Sunday, June 20, 2010
The CBC Radio 2 new programming - success or failure?
Time once again to review how CBC Radio 2’s new programming has fared amongst the listening audience.
As you may recall from past blog entries (S4 2009, S3 2009, S1 2009, S3 2008), we are comparing CBC Radio 2’s market share, as measured by the Bureau of Broadcast Measurement in their latest survey, with CBC Radio 2’s market share before the first phase of the program restructuring was implemented in March 2007. The last BBM survey to measure the CBC Radio 2 audience listening to the “old” programming (i.e. the programming before Phase I of CBC Radio 2’s restructuring was introduced) was, using the BBM’s terminology, the S2 2007 survey. The latest survey data is taken from the BBM’s web site, at http://www.bbm.ca/, for the major radio markets surveyed by the BBM.
Now, here’s where it becomes a bit complicated. The BBM previously released four surveys per year to the general public, terming these surveys S1, S2, S3 and S4. The surveys relied on listener diary data.
The introduction of the PPM (Portable People Meter), first in the Montreal market, then the Toronto, Vancouver, Calgary and Edmonton markets, meant that the survey data no longer aligns precisely with the S1, S2, S3 and S4 periods previously used. As well, the BBM has announced that the “Summer” surveys will no longer be issued for those markets relying upon diary data. So, in this latest blog update, we have only the S4 2009 data for Ottawa and Winnipeg. We have two more recent surveys for each of Montreal, Toronto, Vancouver, Calgary and Edmonton, one covering the period Nov. 28 2009 – Feb. 28 2010 and the second covering Dec. 28 2009 – March 28 2010. I term these surveys “S1 2010” and “S2 2010”, respectively, simply for convenience and consistency with past terminology. It should be noted that the BBM does not use these terms.
Furthermore, the stations included in the BBM surveys have varied from survey to survey. This means that if you are trying to compare the total audience surveyed by the BBM in a major market (Toronto, for example) in S2 2007 to S2 2010 then you have to exclude stations that were included in the S2 2007 survey but not surveyed in the S2 2010 survey. This ensures that you are making a valid comparison when calculating the growth or decline of the total market surveyed. As an example, using the Toronto data again, the S2 2007 survey included CJBC and CJBC FM, but these stations were not included in the S2 2010 survey. So, to compare the total audience surveyed in S2 2010 with S2 2007, I have subtracted the radio audience for CJBC and CJBC FM from the S2 2007 totals to enable a valid comparison of S2 2010 totals with S2 2007 totals.
My analysis of the BBM survey data was delayed by that fact that I haven’t been able to access the BBM web site from any of the personal computers (a total of three) from which I have posted these blog entries. Strange, eh? I had to go my local branch of the public library to download the data. There may in fact be more recent survey data available on the BBM web site, but I haven’t been to my local branch of the public library lately. (Shortly after writing this blog entry, I discovered that I again had access to the BBM web site from my home PCs. So I will follow this blog entry with an analysis of the latest data from the BBM.)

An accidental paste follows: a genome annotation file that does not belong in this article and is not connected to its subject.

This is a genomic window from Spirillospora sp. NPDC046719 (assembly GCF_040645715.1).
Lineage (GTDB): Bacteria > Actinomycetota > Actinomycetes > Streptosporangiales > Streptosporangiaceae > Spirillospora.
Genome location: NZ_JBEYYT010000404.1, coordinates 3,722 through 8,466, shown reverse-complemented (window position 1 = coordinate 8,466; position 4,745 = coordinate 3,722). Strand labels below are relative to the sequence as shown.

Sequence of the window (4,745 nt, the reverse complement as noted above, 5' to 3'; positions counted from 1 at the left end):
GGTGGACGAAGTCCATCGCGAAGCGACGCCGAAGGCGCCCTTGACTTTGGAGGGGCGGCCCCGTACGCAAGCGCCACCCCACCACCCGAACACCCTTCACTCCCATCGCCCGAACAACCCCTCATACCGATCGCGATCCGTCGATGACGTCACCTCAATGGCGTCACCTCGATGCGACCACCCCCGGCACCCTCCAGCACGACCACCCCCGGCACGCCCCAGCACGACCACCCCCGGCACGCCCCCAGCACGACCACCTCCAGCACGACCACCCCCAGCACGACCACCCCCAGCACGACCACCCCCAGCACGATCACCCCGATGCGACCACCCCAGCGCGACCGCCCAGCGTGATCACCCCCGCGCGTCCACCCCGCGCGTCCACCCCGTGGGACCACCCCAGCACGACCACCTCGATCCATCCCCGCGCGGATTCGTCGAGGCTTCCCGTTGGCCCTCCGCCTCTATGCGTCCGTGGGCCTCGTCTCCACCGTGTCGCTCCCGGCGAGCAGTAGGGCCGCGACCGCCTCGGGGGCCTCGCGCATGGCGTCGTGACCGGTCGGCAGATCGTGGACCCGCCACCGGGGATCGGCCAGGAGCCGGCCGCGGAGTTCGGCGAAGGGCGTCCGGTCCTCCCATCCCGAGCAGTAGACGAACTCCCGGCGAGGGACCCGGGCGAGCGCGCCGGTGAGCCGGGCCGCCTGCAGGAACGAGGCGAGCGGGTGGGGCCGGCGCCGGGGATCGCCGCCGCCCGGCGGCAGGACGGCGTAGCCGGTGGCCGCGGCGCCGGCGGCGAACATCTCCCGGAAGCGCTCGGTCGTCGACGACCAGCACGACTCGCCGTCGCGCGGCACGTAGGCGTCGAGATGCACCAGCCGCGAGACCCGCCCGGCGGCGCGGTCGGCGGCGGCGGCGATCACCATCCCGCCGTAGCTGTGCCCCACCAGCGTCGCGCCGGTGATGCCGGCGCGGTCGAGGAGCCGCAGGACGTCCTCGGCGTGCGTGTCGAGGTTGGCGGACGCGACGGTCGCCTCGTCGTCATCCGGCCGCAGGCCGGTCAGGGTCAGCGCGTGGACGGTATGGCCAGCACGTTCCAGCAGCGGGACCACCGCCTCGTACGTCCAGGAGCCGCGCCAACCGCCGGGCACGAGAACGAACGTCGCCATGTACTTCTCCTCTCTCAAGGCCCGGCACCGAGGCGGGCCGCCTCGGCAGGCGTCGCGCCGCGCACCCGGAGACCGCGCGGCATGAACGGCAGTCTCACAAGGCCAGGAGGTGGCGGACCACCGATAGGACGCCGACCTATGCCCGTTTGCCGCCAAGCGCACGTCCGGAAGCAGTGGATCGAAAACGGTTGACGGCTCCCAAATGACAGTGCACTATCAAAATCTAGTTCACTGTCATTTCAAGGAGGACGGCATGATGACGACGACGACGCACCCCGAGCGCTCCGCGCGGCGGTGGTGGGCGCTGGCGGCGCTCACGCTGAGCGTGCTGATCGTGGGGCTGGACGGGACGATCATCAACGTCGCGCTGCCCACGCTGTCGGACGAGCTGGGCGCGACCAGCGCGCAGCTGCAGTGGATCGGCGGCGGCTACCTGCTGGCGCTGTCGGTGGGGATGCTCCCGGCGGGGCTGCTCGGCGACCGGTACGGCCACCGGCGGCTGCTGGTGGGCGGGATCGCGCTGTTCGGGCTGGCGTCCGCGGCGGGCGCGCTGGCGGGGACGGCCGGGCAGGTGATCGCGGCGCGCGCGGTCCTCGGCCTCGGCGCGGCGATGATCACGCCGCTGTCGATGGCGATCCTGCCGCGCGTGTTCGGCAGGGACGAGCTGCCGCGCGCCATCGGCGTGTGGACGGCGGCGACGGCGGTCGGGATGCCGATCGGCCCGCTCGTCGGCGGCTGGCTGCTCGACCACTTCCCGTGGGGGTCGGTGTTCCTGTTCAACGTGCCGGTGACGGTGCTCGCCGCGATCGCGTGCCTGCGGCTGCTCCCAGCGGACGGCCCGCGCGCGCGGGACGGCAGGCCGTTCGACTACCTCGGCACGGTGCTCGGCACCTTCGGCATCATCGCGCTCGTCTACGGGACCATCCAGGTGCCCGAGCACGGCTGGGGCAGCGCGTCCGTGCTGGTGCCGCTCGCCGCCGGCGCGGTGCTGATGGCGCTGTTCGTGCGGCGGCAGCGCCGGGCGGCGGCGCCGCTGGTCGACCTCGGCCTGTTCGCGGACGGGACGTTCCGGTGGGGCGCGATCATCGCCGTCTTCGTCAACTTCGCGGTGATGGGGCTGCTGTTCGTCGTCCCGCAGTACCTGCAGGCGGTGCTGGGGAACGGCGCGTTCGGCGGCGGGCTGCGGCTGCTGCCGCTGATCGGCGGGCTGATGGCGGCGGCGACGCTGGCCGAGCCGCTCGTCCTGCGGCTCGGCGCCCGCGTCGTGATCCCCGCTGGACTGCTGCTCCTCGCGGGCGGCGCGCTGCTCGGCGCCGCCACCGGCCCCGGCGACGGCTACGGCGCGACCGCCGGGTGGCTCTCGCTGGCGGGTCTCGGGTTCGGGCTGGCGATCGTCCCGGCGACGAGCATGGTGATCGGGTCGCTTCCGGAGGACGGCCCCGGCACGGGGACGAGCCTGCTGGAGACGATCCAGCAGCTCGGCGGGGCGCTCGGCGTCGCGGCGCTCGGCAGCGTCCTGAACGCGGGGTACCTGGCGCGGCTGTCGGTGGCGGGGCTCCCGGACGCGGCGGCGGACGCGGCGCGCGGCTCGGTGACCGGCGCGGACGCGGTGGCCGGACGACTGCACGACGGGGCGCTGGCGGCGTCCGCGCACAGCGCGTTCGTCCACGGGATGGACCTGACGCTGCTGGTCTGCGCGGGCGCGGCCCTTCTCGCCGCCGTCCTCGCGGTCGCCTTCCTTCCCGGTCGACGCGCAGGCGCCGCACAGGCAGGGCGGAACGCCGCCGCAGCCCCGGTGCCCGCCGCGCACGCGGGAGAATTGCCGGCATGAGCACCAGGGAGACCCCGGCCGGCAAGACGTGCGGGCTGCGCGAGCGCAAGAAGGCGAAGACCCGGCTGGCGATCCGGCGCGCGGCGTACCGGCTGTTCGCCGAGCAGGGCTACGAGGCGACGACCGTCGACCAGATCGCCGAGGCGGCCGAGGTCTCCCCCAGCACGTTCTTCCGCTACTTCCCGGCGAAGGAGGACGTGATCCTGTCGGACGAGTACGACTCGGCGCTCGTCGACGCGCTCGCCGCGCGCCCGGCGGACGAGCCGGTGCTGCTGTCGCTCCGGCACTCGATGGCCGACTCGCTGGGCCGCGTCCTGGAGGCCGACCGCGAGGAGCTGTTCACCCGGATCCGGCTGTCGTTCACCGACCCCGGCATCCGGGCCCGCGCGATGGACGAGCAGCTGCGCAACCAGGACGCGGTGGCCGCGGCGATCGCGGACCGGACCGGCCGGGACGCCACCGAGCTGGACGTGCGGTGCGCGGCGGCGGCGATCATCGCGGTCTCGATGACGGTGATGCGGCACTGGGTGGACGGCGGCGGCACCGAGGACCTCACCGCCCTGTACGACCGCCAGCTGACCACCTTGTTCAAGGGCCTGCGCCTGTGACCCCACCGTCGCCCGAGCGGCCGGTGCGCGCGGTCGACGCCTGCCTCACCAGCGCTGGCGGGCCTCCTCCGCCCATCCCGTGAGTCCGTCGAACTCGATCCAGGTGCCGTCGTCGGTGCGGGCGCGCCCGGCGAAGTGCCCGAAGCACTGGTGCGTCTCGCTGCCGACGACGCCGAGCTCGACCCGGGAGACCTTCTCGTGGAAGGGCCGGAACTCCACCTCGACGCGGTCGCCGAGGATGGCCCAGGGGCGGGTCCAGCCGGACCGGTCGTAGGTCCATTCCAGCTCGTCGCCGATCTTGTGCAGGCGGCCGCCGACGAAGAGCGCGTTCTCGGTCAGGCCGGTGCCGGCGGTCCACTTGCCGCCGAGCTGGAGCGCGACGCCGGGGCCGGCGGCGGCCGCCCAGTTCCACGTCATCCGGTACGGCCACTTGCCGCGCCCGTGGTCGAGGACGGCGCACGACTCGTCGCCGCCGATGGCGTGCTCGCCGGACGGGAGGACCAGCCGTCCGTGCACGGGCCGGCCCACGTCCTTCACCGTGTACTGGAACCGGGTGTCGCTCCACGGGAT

As I mentioned in my previous blog entry, the introduction of the PPM data revealed some dramatic changes in audience for some stations compared to the previous diary data. Some in the media have speculated on the reasons for such disparities and I described some possible causes that have been suggested by media commentators in my previous blog entry. Since these disparities do not seem to be specific to any specific radio stations we can assume that it is a systemic anomaly and we will not let ourselves get sidetracked by this. We’ll assume that the survey data is a correct representation of the market share for any specific station.
What does the data show? Using the S4 2009 data, CBC Radio 2’s audience has fallen 38.4% in those major radio markets surveyed by the BBM since Phase I of the CBC Radio 2 programming changes was implemented. In comparison, the total audience for those major radio markets surveyed by the BBM declined by only 8.5%. Pretty bad results, eh? What about the latest survey data?
The S2 2010 survey data confirms this trend. While the total audience has fallen by 16.8% (using the S4 2009 figures for those cities not surveyed by the BBM in the S2 2010 data), CBC Radio 2’s audience has declined by 49.3% since Phase I of the CBC Radio 2 restructuring was implemented.
As I have noted time and again, the purpose of the CBC Radio 2 programming restructuring was apparently to broaden the appeal of CBC Radio 2, presumably being intended to increase Radio 2 listenership. And yet just the opposite has happened. As a shareholder in the CBC, don’t you think you have a right to see your tax dollars spent in an efficient and productive manner? Don’t you think you have a right to have a say in how the CBC is managed? Don’t you think that the CBC Board of Directors, Standing Committee on Canadian Heritage and Minister of Canadian Heritage have a duty to sit up and take notice that this grand experiment in dictating programming to the Canadian people has been a resounding failure? You would think so, but apparently not.